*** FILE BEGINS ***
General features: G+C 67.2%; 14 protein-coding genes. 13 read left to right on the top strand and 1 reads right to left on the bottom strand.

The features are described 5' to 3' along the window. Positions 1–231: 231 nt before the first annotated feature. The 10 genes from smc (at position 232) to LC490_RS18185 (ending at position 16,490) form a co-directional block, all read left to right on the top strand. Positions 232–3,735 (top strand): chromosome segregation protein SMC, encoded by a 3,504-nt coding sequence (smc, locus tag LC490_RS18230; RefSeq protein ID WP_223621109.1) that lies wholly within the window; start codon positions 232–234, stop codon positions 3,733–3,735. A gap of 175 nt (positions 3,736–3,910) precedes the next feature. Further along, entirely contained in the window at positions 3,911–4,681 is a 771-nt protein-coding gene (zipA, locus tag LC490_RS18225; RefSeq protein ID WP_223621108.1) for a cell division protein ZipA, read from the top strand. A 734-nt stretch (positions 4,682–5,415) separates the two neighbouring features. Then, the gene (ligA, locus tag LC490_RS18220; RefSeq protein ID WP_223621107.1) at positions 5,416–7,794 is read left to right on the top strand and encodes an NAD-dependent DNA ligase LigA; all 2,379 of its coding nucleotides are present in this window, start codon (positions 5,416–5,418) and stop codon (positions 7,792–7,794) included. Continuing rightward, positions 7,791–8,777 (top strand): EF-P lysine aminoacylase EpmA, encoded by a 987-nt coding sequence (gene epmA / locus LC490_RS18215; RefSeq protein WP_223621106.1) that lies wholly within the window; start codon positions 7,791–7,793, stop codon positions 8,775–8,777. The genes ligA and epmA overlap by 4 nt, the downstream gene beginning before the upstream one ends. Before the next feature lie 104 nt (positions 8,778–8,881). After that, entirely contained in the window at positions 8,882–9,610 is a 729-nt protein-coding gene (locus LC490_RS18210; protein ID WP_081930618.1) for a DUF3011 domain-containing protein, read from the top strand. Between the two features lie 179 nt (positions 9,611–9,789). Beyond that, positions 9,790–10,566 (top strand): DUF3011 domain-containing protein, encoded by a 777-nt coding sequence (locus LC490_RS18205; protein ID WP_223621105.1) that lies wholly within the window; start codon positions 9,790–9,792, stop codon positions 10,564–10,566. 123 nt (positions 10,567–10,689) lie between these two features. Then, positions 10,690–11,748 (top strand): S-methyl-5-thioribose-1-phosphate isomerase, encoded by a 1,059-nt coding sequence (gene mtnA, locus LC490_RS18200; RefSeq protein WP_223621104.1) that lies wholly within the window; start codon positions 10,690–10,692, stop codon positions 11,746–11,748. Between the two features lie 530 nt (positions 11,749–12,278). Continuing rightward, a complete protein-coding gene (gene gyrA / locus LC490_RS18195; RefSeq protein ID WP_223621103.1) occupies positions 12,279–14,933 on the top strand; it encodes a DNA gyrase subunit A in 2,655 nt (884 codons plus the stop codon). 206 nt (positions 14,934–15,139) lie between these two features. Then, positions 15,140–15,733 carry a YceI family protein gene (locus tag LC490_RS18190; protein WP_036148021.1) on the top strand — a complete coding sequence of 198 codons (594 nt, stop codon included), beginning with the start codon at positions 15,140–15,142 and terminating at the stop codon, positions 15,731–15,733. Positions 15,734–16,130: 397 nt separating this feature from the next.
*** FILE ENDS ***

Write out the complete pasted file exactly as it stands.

General features: G+C 67.2%; 14 protein-coding genes. 13 read left to right on the top strand and 1 reads right to left on the bottom strand.

The features are described 5' to 3' along the window. Positions 1–231: 231 nt before the first annotated feature. The 10 genes from smc (at position 232) to LC490_RS18185 (ending at position 16,490) form a co-directional block, all read left to right on the top strand. Positions 232–3,735 (top strand): chromosome segregation protein SMC, encoded by a 3,504-nt coding sequence (smc, locus tag LC490_RS18230; RefSeq protein ID WP_223621109.1) that lies wholly within the window; start codon positions 232–234, stop codon positions 3,733–3,735. A gap of 175 nt (positions 3,736–3,910) precedes the next feature. Further along, entirely contained in the window at positions 3,911–4,681 is a 771-nt protein-coding gene (zipA, locus tag LC490_RS18225; RefSeq protein ID WP_223621108.1) for a cell division protein ZipA, read from the top strand. A 734-nt stretch (positions 4,682–5,415) separates the two neighbouring features. Then, the gene (ligA, locus tag LC490_RS18220; RefSeq protein ID WP_223621107.1) at positions 5,416–7,794 is read left to right on the top strand and encodes an NAD-dependent DNA ligase LigA; all 2,379 of its coding nucleotides are present in this window, start codon (positions 5,416–5,418) and stop codon (positions 7,792–7,794) included. Continuing rightward, positions 7,791–8,777 (top strand): EF-P lysine aminoacylase EpmA, encoded by a 987-nt coding sequence (gene epmA / locus LC490_RS18215; RefSeq protein WP_223621106.1) that lies wholly within the window; start codon positions 7,791–7,793, stop codon positions 8,775–8,777. The genes ligA and epmA overlap by 4 nt, the downstream gene beginning before the upstream one ends. Before the next feature lie 104 nt (positions 8,778–8,881). After that, entirely contained in the window at positions 8,882–9,610 is a 729-nt protein-coding gene (locus LC490_RS18210; protein ID WP_081930618.1) for a DUF3011 domain-containing protein, read from the top strand. Between the two features lie 179 nt (positions 9,611–9,789). Beyond that, positions 9,790–10,566 (top strand): DUF3011 domain-containing protein, encoded by a 777-nt coding sequence (locus LC490_RS18205; protein ID WP_223621105.1) that lies wholly within the window; start codon positions 9,790–9,792, stop codon positions 10,564–10,566. 123 nt (positions 10,567–10,689) lie between these two features. Then, positions 10,690–11,748 (top strand): S-methyl-5-thioribose-1-phosphate isomerase, encoded by a 1,059-nt coding sequence (gene mtnA, locus LC490_RS18200; RefSeq protein WP_223621104.1) that lies wholly within the window; start codon positions 10,690–10,692, stop codon positions 11,746–11,748. Between the two features lie 530 nt (positions 11,749–12,278). Continuing rightward, a complete protein-coding gene (gene gyrA / locus LC490_RS18195; RefSeq protein ID WP_223621103.1) occupies positions 12,279–14,933 on the top strand; it encodes a DNA gyrase subunit A in 2,655 nt (884 codons plus the stop codon). 206 nt (positions 14,934–15,139) lie between these two features. Then, positions 15,140–15,733 carry a YceI family protein gene (locus tag LC490_RS18190; protein WP_036148021.1) on the top strand — a complete coding sequence of 198 codons (594 nt, stop codon included), beginning with the start codon at positions 15,140–15,142 and terminating at the stop codon, positions 15,731–15,733. Positions 15,734–16,130: 397 nt separating this feature from the next.